In one of her letters, in which she talks about faith and doubt and the suffering it causes, Flannery O’Connor offers a straightforward assessment of the struggle to overcome doubt: “When we get our spiritual house in order, we’ll be dead.” Just sit with that a second: “When we get our spiritual house in order, we’ll be dead.” It’s never done; And she continues: “This goes on. You arrive at enough certainty to be able to make your way, but it is making it in darkness. Don’t expect faith to clear things up for you. It is trust, not certainty.”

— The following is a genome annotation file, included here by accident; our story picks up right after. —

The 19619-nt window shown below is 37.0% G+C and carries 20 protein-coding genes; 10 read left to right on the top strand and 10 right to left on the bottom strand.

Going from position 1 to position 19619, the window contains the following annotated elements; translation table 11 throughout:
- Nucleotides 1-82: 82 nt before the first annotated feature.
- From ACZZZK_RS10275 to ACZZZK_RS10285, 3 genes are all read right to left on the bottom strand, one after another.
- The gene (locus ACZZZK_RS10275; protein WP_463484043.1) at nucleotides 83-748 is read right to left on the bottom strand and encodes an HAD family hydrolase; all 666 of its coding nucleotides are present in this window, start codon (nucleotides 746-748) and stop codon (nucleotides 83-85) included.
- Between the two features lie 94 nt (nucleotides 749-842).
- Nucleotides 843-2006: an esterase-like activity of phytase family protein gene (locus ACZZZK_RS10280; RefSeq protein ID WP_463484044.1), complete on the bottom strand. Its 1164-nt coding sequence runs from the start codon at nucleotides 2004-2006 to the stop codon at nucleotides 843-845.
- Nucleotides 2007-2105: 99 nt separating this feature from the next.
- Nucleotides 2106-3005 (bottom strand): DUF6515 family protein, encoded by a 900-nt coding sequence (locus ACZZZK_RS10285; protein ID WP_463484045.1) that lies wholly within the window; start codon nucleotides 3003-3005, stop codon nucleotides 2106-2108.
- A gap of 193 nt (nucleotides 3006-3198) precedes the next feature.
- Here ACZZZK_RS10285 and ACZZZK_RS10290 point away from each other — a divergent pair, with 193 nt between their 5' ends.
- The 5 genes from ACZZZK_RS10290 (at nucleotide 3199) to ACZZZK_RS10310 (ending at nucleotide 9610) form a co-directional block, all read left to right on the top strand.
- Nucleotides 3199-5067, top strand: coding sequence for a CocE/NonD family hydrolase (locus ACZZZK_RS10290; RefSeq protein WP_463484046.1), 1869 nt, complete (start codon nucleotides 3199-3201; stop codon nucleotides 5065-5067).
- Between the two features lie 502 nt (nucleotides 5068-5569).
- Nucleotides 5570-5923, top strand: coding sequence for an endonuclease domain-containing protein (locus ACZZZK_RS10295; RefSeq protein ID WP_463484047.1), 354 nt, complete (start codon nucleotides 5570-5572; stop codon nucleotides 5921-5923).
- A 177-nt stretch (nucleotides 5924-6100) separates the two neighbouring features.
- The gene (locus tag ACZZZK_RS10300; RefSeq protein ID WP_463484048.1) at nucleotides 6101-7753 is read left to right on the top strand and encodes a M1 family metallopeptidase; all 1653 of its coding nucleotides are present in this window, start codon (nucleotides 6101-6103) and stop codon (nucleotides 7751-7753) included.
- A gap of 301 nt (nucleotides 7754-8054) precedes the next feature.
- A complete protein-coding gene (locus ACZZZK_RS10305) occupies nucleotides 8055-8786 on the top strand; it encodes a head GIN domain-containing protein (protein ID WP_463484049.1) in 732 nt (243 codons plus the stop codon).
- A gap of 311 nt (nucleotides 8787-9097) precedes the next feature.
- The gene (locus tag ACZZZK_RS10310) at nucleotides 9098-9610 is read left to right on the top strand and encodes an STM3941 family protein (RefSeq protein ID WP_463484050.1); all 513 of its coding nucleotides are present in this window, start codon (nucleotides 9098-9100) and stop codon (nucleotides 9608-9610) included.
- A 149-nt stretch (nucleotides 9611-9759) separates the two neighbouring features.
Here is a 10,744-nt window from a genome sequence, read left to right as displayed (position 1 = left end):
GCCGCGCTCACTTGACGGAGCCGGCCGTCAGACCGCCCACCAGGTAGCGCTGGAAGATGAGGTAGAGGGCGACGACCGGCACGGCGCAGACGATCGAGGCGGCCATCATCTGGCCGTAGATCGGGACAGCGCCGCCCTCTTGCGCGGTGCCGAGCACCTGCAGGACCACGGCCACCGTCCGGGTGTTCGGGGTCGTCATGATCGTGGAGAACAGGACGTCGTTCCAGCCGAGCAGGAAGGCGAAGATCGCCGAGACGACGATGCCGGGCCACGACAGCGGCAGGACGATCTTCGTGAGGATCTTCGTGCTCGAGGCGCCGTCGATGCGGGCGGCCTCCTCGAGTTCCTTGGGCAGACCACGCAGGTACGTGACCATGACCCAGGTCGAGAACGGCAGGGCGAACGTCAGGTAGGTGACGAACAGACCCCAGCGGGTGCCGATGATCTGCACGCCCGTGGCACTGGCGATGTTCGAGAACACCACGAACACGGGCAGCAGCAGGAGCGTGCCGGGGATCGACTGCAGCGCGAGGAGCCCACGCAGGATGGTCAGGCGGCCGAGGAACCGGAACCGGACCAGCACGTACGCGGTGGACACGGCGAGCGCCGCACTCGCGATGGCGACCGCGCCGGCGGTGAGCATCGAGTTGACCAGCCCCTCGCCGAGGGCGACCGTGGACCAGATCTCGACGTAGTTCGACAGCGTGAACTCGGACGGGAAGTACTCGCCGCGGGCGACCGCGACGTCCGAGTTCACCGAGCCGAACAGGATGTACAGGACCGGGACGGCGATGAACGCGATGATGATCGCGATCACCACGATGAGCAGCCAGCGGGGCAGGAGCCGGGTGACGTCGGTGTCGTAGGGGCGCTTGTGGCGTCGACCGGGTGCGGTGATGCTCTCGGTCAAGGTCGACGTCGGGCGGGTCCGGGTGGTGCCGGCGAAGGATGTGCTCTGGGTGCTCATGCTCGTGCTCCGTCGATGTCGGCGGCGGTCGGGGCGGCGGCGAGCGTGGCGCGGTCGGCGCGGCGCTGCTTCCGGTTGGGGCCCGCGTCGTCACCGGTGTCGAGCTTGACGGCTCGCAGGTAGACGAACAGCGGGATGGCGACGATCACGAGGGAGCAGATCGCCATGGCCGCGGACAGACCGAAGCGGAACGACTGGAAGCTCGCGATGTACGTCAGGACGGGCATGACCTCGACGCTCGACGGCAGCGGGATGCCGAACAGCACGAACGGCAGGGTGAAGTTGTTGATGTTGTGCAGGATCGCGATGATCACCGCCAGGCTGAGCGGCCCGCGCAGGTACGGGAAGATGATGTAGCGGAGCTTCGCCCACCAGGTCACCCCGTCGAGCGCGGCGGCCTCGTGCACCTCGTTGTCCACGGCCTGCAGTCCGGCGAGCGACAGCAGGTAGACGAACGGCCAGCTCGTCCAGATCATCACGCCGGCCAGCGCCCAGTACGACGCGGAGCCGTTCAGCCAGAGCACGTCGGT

I wonder how much distress we might save ourselves if we did not expect our spiritual housecleaning to ever be done, or if we reached for the deep strength of trust instead of the frankly brittle security of certainty. I am a person who loves to know; I crave certainty, I love carefully articulated doctrines. But in the dark of the night, in the face of suffering, in the storms of doubt, what holds me is none of that, but only the goodness of God, who helps me to trust; and who is always already helping all of us, who will carry us through every storm, whether we are sure about it or not. Amen.